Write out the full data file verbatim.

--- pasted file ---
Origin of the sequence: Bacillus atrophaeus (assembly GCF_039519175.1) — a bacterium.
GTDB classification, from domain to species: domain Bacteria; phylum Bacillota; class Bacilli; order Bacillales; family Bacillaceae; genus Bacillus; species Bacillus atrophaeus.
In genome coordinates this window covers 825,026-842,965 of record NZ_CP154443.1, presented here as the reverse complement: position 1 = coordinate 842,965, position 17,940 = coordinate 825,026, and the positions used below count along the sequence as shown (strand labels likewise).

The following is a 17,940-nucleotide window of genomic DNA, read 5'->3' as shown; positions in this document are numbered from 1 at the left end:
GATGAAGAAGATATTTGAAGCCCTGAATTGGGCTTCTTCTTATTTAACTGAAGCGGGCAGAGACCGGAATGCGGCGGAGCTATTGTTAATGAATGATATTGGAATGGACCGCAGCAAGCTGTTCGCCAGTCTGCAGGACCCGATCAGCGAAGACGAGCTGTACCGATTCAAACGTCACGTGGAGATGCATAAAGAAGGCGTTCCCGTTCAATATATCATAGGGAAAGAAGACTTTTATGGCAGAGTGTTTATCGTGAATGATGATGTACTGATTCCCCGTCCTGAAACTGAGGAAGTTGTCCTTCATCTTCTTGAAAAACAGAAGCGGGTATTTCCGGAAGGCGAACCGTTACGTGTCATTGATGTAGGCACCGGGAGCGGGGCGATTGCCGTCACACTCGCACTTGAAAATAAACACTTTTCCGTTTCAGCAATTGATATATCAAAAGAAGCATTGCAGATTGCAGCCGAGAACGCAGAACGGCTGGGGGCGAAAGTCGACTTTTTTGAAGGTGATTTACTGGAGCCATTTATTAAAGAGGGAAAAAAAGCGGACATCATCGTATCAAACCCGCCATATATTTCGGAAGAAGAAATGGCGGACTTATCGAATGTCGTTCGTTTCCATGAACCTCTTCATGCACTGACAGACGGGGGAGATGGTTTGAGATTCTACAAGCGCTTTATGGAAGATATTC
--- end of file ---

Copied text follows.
Origin of the sequence: Bacillus atrophaeus (assembly GCF_039519175.1) — a bacterium.
GTDB classification, from domain to species: domain Bacteria; phylum Bacillota; class Bacilli; order Bacillales; family Bacillaceae; genus Bacillus; species Bacillus atrophaeus.
In genome coordinates this window covers 825,026-842,965 of record NZ_CP154443.1, presented here as the reverse complement: position 1 = coordinate 842,965, position 17,940 = coordinate 825,026, and the positions used below count along the sequence as shown (strand labels likewise).

The following is a 17,940-nucleotide window of genomic DNA, read 5'->3' as shown; positions in this document are numbered from 1 at the left end:
GATGAAGAAGATATTTGAAGCCCTGAATTGGGCTTCTTCTTATTTAACTGAAGCGGGCAGAGACCGGAATGCGGCGGAGCTATTGTTAATGAATGATATTGGAATGGACCGCAGCAAGCTGTTCGCCAGTCTGCAGGACCCGATCAGCGAAGACGAGCTGTACCGATTCAAACGTCACGTGGAGATGCATAAAGAAGGCGTTCCCGTTCAATATATCATAGGGAAAGAAGACTTTTATGGCAGAGTGTTTATCGTGAATGATGATGTACTGATTCCCCGTCCTGAAACTGAGGAAGTTGTCCTTCATCTTCTTGAAAAACAGAAGCGGGTATTTCCGGAAGGCGAACCGTTACGTGTCATTGATGTAGGCACCGGGAGCGGGGCGATTGCCGTCACACTCGCACTTGAAAATAAACACTTTTCCGTTTCAGCAATTGATATATCAAAAGAAGCATTGCAGATTGCAGCCGAGAACGCAGAACGGCTGGGGGCGAAAGTCGACTTTTTTGAAGGTGATTTACTGGAGCCATTTATTAAAGAGGGAAAAAAAGCGGACATCATCGTATCAAACCCGCCATATATTTCGGAAGAAGAAATGGCGGACTTATCGAATGTCGTTCGTTTCCATGAACCTCTTCATGCACTGACAGACGGGGGAGATGGTTTGAGATTCTACAAGCGCTTTATGGAAGATATTC